The nozzles of the print head are aligned with the slits (106) in the print mask (104) to facilitate printing.

  FIG. 1C shows a third view of a printing system with an integrated self-purge structure from the direction in which ink is printed. For convenience, FIG. 1C is also referred to as a bottom view. For reference, the slit (106) has a width (112) and a length (114). The height (116), also called depth, is generally about the same as the thickness of the print mask.

  The print mask (104) is aligned with the nozzle plate (102) and positioned to form an elongated gap (110) between the print mask and the nozzle plate. In the context of this specification, a mask refers to a plate that partially covers the nozzle plate (102) and has openings to facilitate printing from the nozzle to the print area. The nozzle plate (102) is generally used during the printing process to facilitate printing from the nozzles, and can also protect the print head (100) and nozzles. During normal operation, the slits (106) in the print mask (104) are wide enough to facilitate printing and are aligned precisely enough to the print nozzles. In the case of an ink jet print head (100), printing is accomplished by nozzles with pulses (not shown) where jet pressure is formed inside the print head (100) by piezoelectric crystals (one piezoelectric crystal for each nozzle). From the ejection of ink droplets. In the ejection, an appropriate pressure is applied to the print head for an appropriate time, so that a droplet of printing liquid (ink) is applied to the print head from the nozzle through an opening (not shown) of the nozzle plate (102). And across the gap (110) and through a slit (106) in the print mask (104) to be released onto a printed circuit board (not shown). In one non-limiting example, a 20 μm wide nozzle is printed through a slit having a width (112) between 100 μm and 300 μm.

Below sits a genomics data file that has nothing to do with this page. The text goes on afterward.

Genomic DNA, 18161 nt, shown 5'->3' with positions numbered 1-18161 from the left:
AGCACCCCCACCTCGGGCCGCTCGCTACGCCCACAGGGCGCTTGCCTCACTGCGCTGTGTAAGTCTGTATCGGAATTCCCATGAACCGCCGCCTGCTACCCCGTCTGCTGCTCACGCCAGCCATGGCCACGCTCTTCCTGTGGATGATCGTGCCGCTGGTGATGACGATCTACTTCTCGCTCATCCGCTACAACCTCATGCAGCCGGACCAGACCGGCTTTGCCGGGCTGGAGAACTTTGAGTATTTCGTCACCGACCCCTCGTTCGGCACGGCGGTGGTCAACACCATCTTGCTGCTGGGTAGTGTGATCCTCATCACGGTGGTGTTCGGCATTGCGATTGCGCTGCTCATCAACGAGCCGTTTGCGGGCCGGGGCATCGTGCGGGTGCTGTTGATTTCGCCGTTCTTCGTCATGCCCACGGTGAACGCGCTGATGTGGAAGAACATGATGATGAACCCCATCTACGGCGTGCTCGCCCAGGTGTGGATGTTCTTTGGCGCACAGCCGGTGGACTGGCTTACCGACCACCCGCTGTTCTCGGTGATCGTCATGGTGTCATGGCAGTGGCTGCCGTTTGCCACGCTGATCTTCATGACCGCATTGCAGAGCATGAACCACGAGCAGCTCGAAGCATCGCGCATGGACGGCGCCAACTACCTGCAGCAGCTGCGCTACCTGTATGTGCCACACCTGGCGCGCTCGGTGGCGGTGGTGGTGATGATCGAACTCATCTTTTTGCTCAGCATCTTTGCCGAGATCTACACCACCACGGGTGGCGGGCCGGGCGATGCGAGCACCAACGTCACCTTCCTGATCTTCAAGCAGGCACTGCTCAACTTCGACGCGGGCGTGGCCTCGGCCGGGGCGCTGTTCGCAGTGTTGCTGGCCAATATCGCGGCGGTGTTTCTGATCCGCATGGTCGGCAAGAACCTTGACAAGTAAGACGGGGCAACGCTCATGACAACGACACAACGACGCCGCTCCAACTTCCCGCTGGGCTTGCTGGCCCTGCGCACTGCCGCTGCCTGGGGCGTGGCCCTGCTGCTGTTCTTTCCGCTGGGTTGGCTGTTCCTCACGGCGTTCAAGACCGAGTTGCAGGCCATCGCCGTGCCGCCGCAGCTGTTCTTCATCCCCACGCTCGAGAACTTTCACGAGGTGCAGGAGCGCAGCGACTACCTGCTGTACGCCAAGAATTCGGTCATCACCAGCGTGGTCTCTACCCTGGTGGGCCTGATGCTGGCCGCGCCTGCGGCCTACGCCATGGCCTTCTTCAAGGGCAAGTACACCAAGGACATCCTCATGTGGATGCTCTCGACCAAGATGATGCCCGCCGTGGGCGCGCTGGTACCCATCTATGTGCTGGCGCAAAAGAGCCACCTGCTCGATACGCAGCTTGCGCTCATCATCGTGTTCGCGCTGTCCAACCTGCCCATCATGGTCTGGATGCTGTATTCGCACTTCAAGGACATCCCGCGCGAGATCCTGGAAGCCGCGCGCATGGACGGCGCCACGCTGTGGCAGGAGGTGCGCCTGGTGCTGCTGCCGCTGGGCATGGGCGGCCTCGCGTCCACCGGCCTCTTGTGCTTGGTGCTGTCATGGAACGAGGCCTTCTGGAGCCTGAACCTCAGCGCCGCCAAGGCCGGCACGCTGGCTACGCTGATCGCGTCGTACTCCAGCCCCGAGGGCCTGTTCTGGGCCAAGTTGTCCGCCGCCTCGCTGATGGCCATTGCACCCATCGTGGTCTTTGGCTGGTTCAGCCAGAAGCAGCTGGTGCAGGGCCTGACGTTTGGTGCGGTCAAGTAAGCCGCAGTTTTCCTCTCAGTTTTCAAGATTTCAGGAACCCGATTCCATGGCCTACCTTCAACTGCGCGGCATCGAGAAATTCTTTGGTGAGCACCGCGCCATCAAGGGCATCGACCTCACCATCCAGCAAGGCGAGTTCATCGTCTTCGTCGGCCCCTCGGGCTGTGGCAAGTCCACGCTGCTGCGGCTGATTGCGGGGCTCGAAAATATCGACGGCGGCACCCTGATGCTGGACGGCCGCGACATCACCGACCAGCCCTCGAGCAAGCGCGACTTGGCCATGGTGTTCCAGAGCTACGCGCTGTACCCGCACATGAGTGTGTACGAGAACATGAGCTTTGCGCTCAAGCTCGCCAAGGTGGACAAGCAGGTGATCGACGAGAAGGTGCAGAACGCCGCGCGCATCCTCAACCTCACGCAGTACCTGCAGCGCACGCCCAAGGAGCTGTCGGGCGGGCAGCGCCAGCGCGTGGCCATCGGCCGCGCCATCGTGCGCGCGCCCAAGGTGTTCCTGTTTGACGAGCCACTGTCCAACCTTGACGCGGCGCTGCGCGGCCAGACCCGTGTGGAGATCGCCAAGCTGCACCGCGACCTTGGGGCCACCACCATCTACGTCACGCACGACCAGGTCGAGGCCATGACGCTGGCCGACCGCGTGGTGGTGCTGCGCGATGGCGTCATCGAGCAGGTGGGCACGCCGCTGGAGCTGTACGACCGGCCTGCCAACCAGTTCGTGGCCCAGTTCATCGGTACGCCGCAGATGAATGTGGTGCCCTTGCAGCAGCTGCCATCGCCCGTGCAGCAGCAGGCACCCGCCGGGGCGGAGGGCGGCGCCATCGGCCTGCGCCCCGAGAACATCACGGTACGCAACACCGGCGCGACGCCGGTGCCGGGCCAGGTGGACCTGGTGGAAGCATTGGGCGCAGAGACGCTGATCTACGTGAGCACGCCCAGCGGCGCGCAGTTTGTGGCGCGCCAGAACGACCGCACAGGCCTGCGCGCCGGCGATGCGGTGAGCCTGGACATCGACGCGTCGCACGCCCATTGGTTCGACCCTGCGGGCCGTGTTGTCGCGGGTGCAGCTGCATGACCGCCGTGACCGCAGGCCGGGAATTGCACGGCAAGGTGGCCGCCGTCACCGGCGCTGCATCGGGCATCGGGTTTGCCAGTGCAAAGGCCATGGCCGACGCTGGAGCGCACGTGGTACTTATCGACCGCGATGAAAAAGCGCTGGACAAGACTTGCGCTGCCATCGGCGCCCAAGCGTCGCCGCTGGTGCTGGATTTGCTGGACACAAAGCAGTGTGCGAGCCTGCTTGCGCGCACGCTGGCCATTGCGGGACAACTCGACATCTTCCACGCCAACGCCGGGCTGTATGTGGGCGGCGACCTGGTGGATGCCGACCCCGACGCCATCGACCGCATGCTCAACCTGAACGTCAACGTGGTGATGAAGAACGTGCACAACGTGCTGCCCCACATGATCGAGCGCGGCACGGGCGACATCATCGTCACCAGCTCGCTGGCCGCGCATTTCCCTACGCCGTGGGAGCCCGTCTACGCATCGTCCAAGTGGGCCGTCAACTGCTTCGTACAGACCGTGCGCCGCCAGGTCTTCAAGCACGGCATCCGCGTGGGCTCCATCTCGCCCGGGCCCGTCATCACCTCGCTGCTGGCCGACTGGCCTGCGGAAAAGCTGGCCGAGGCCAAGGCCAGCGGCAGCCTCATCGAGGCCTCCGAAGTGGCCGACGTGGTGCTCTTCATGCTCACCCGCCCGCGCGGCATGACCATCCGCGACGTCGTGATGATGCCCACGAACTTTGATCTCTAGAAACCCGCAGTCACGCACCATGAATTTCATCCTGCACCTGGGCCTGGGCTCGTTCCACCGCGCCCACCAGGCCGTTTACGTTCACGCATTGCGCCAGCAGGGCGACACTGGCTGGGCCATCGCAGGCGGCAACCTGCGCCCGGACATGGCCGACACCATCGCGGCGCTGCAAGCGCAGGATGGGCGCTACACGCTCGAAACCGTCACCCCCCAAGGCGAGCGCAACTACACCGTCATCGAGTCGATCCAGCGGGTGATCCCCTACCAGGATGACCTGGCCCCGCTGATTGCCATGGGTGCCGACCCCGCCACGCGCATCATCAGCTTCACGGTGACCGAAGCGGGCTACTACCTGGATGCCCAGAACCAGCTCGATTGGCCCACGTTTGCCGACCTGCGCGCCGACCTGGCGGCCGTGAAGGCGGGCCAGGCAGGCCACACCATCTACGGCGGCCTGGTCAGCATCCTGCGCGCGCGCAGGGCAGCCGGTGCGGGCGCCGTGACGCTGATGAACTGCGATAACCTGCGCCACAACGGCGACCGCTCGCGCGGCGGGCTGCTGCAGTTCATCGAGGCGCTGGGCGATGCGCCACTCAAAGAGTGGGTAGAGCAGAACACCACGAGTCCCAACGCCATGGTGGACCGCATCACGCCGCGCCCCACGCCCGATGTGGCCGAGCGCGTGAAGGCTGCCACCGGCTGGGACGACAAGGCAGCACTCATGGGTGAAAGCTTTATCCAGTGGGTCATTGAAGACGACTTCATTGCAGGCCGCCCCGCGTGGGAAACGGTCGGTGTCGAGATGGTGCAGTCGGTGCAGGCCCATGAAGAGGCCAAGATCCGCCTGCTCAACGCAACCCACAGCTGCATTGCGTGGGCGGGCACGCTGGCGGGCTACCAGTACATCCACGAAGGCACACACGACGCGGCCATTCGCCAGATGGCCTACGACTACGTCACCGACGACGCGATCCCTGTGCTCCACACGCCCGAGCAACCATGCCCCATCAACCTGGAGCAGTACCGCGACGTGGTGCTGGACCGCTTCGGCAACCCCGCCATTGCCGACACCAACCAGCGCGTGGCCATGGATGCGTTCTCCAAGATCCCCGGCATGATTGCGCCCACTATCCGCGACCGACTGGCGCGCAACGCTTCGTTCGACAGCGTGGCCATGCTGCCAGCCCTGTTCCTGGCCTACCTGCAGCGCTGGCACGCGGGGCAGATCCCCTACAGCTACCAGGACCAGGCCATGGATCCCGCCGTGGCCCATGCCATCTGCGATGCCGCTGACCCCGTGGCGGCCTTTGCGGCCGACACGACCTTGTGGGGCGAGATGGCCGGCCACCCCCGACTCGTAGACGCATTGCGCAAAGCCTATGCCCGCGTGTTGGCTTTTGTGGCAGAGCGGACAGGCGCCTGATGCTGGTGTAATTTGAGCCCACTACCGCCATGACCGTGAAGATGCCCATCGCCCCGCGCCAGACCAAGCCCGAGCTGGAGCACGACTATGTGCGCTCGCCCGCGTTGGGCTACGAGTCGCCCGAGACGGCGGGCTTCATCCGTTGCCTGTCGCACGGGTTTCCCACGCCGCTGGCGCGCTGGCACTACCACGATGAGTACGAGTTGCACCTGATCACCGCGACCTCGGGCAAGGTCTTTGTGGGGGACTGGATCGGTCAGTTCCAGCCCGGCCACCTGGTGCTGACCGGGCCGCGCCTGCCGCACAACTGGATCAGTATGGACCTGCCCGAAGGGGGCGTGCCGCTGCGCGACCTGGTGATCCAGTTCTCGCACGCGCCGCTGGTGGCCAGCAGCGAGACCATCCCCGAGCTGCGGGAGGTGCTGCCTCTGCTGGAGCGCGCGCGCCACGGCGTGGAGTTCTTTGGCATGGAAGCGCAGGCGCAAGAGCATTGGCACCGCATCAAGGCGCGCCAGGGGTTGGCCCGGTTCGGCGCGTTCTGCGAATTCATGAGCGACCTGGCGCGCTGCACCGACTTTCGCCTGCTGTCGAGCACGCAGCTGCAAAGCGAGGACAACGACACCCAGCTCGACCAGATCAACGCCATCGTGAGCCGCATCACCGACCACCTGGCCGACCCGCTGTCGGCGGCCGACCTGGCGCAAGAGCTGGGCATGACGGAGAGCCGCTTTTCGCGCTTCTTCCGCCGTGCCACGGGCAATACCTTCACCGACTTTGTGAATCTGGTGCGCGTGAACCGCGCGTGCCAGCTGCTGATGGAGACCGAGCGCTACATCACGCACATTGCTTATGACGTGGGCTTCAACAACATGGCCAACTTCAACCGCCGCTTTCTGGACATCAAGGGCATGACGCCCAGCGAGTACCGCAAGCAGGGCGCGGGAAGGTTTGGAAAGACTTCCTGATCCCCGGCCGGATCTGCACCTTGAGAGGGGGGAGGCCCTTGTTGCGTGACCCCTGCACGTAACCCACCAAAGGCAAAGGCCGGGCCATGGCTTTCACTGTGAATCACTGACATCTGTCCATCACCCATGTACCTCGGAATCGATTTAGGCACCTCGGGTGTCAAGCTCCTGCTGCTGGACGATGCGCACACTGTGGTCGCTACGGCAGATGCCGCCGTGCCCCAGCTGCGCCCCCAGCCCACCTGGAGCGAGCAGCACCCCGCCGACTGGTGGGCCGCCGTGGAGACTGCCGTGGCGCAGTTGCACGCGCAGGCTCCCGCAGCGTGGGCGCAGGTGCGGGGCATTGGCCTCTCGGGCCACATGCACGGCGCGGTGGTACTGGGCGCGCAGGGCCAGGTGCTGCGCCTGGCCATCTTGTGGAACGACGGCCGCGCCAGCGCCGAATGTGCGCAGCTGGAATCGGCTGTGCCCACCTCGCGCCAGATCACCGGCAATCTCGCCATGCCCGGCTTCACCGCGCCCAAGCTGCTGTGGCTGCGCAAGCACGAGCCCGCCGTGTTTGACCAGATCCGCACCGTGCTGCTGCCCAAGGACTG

During purging, an appropriate extra pressure is applied to the printing fluid from the outside and through the print head (100) for an appropriate amount of time to force the ink out of the print head through the nozzles. The ink ejected from the nozzles during the purge adheres to the nozzle plate (102) by adhesion (attraction between two different materials as defined below), which in this case wets the nozzle plate. Also known as the nature of ink. Wetting of the nozzle plate occurs even when the nozzle plate is covered with an anti-wetting coating. When arranging the mask (104) close enough to the nozzle plate (102), the mask is also moistened by the ink. By bonding, the ink does not pass through the slit (106). When the mask (104) is properly positioned with respect to the nozzle plate (102), the purged ink tends to be drawn into the elongated void (110) by capillary forces. The edge of the elongated gap (110) shares at least part of the edge of the slit (106). Collaboratively, this technique is “hidden” because purging does not require any additional hardware under the mask (104) (to collect ink that may drip while purging and wiping the nozzle plate). Called "purge".